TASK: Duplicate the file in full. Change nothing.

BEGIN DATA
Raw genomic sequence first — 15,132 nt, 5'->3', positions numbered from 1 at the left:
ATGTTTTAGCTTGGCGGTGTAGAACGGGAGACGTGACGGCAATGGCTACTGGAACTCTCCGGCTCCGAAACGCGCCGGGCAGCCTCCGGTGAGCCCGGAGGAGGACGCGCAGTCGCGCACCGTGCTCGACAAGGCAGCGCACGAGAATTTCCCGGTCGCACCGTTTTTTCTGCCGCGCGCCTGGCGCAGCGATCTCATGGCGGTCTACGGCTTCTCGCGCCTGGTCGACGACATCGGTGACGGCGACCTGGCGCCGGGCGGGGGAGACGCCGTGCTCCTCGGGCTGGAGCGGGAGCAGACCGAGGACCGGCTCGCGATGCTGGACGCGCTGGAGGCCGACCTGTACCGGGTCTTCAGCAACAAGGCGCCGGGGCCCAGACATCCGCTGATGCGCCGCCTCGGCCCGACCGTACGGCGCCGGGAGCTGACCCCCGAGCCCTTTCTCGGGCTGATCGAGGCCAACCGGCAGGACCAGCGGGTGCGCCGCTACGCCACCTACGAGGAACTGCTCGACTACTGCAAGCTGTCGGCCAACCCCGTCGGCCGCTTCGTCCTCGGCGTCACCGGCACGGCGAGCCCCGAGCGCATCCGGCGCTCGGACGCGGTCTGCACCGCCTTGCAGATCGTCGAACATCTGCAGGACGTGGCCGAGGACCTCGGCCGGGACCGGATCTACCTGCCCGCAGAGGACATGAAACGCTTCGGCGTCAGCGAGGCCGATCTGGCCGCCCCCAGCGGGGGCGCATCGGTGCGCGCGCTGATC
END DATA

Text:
Raw genomic sequence first — 15,132 nt, 5'->3', positions numbered from 1 at the left:
ATGTTTTAGCTTGGCGGTGTAGAACGGGAGACGTGACGGCAATGGCTACTGGAACTCTCCGGCTCCGAAACGCGCCGGGCAGCCTCCGGTGAGCCCGGAGGAGGACGCGCAGTCGCGCACCGTGCTCGACAAGGCAGCGCACGAGAATTTCCCGGTCGCACCGTTTTTTCTGCCGCGCGCCTGGCGCAGCGATCTCATGGCGGTCTACGGCTTCTCGCGCCTGGTCGACGACATCGGTGACGGCGACCTGGCGCCGGGCGGGGGAGACGCCGTGCTCCTCGGGCTGGAGCGGGAGCAGACCGAGGACCGGCTCGCGATGCTGGACGCGCTGGAGGCCGACCTGTACCGGGTCTTCAGCAACAAGGCGCCGGGGCCCAGACATCCGCTGATGCGCCGCCTCGGCCCGACCGTACGGCGCCGGGAGCTGACCCCCGAGCCCTTTCTCGGGCTGATCGAGGCCAACCGGCAGGACCAGCGGGTGCGCCGCTACGCCACCTACGAGGAACTGCTCGACTACTGCAAGCTGTCGGCCAACCCCGTCGGCCGCTTCGTCCTCGGCGTCACCGGCACGGCGAGCCCCGAGCGCATCCGGCGCTCGGACGCGGTCTGCACCGCCTTGCAGATCGTCGAACATCTGCAGGACGTGGCCGAGGACCTCGGCCGGGACCGGATCTACCTGCCCGCAGAGGACATGAAACGCTTCGGCGTCAGCGAGGCCGATCTGGCCGCCCCCAGCGGGGGCGCATCGGTGCGCGCGCTGATC